altar eagle - mechanical gardens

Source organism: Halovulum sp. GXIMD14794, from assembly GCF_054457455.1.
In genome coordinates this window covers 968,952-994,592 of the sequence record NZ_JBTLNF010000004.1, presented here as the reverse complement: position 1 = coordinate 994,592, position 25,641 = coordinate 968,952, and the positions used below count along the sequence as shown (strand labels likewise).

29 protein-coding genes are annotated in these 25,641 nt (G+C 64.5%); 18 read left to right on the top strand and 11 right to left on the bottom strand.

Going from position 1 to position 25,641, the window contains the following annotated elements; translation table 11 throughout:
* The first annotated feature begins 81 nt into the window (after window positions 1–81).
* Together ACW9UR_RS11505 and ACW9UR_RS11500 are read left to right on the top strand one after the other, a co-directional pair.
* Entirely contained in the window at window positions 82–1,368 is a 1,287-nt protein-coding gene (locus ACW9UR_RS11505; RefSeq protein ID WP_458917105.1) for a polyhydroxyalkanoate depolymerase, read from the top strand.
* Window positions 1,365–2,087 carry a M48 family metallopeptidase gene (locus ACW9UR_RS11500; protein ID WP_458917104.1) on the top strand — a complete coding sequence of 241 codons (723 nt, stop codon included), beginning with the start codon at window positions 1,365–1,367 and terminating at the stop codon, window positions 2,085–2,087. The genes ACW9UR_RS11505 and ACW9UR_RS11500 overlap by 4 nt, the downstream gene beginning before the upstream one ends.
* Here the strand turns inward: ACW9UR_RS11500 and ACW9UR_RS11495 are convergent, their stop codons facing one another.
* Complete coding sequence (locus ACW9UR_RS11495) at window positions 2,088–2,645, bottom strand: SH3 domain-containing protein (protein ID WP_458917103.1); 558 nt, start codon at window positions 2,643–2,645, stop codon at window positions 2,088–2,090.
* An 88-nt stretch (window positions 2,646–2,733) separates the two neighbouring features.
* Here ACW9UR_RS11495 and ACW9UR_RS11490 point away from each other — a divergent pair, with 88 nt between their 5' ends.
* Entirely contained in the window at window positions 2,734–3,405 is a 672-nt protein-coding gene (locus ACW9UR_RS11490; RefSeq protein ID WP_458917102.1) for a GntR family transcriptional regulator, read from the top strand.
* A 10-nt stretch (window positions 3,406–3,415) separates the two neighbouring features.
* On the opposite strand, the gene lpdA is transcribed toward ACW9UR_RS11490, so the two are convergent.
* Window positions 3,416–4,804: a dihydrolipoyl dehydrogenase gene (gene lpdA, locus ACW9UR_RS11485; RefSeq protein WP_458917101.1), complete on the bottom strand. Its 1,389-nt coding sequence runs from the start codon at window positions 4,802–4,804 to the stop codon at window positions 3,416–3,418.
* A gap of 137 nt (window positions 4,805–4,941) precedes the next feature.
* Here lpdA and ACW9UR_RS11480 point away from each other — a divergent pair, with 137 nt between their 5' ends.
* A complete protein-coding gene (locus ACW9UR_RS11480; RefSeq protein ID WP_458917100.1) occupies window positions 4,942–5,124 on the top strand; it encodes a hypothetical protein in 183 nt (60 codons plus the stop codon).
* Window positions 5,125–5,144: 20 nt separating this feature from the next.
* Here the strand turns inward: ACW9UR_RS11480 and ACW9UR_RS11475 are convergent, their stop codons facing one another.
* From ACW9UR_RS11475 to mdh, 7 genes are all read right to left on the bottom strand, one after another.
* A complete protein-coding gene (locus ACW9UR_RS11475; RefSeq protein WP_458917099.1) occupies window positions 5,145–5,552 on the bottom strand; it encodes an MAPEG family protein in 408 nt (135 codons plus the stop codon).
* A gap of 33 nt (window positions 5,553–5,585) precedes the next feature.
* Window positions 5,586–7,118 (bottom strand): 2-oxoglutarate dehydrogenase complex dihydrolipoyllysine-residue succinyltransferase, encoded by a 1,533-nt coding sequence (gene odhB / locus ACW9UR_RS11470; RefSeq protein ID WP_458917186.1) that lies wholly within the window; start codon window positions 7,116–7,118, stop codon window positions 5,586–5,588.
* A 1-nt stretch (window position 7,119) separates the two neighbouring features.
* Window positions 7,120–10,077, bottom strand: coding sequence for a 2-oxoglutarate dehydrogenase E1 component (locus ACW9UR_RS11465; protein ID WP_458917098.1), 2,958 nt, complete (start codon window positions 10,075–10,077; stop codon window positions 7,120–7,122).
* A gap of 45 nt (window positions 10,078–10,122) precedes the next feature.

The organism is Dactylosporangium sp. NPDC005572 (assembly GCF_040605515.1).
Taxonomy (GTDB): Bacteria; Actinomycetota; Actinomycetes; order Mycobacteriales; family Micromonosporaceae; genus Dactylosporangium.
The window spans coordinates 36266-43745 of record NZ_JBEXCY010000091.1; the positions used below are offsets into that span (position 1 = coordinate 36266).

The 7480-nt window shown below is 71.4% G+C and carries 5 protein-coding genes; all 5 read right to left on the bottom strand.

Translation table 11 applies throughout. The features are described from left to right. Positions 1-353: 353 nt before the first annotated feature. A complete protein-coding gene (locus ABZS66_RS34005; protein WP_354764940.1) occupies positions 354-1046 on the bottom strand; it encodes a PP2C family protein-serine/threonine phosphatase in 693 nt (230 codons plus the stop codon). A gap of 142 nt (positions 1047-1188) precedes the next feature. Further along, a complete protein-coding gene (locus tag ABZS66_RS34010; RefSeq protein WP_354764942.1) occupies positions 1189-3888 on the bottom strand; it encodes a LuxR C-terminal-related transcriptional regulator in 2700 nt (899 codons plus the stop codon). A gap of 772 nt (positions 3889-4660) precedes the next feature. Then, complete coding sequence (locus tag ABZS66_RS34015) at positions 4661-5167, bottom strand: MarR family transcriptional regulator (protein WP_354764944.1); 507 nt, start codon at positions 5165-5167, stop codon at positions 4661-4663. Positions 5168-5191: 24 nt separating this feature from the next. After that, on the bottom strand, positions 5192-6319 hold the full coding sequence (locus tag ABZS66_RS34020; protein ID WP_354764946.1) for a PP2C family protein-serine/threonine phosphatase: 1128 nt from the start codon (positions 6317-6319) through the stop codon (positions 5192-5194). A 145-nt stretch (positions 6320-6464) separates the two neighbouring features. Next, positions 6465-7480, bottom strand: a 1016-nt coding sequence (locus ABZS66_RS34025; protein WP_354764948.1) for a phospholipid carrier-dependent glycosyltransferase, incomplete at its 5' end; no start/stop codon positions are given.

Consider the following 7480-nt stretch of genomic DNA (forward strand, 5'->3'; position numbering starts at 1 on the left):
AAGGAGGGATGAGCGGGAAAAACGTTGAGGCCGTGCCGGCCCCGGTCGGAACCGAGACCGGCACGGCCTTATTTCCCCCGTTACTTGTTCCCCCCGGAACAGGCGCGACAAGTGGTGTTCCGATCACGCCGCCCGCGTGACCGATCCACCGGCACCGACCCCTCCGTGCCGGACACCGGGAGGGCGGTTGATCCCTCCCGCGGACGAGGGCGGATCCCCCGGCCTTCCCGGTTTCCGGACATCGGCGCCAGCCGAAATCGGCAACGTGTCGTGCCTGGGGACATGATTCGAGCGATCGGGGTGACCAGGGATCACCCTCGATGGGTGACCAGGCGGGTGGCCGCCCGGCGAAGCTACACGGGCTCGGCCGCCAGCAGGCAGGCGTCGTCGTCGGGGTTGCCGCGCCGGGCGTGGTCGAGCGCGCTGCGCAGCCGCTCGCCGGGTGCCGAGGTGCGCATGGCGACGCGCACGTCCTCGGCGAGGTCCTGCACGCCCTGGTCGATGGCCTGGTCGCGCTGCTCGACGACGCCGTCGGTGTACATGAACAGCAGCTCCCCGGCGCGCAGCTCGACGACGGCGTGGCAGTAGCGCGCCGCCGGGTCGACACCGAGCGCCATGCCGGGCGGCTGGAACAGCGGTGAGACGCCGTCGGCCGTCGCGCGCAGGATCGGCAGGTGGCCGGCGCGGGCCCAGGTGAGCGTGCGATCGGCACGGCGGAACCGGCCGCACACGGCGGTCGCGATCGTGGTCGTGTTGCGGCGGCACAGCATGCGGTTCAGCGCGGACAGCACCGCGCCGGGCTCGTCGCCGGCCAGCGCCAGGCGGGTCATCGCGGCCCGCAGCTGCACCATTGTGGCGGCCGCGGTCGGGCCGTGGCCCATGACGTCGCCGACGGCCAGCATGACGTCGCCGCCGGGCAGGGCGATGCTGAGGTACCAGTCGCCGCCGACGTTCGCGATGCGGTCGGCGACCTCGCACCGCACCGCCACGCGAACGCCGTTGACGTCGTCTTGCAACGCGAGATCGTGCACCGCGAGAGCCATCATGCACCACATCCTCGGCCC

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Brad Rose (aka The North Sea) is probably the last person you'd expect to see at the helm of a pop album. A folk record -- maybe, a noise record? sure, but pop? Probably not. Yet that's exactly what he and his wife Eden Hemming have done with Mechanical Gardens. The Altar Eagle sound might not come as much of a shock for those cassette collectors who have managed to source copies of the duo's now-rare debut EPs, but for the rest of the world it should serve as a radical change in direction for one of experimental music's most valuable sons. The ear-splitting noise that enticed listeners on Bloodlines is all but forgotten as Brad and Eden pick through shimmering dream-pop and cold-wave electronics with the greatest of ease. The quality is assured within minutes of the gorgeous Slowdive-esque opener "Battlegrounds." Anchored by Eden's humming, ethereal vocal tones, the song is a glorious statement of intent and while the band go into clubbier directions on the second half, this song is a gateway to their sound. Possibly the biggest surprise on Mechanical Gardens is the sound shift which occurs mid-way through the record, as the bubbling bliss of "B'nai B'rith Girls" gives way to the abrasive electro growl of "Monsters." Influenced in part by Eden's long-time love affair with techno and Brad's recent obsession with synthesizers, the duo strike a perfect middle ground between crumbling experimentation and pop excess. This is rarely better explored than on "Spy Movie," a track that somehow combines the supposedly warring sounds of Juan Atkins and early My Bloody Valentine. On Mechanical Gardens, Brad and Eden have created an album that revels in its grab-bag of influences, but somehow they have managed to emerge with a sound that is totally singular. It's pop music for sure, but un-cynical, atypical and hugely enjoyable.

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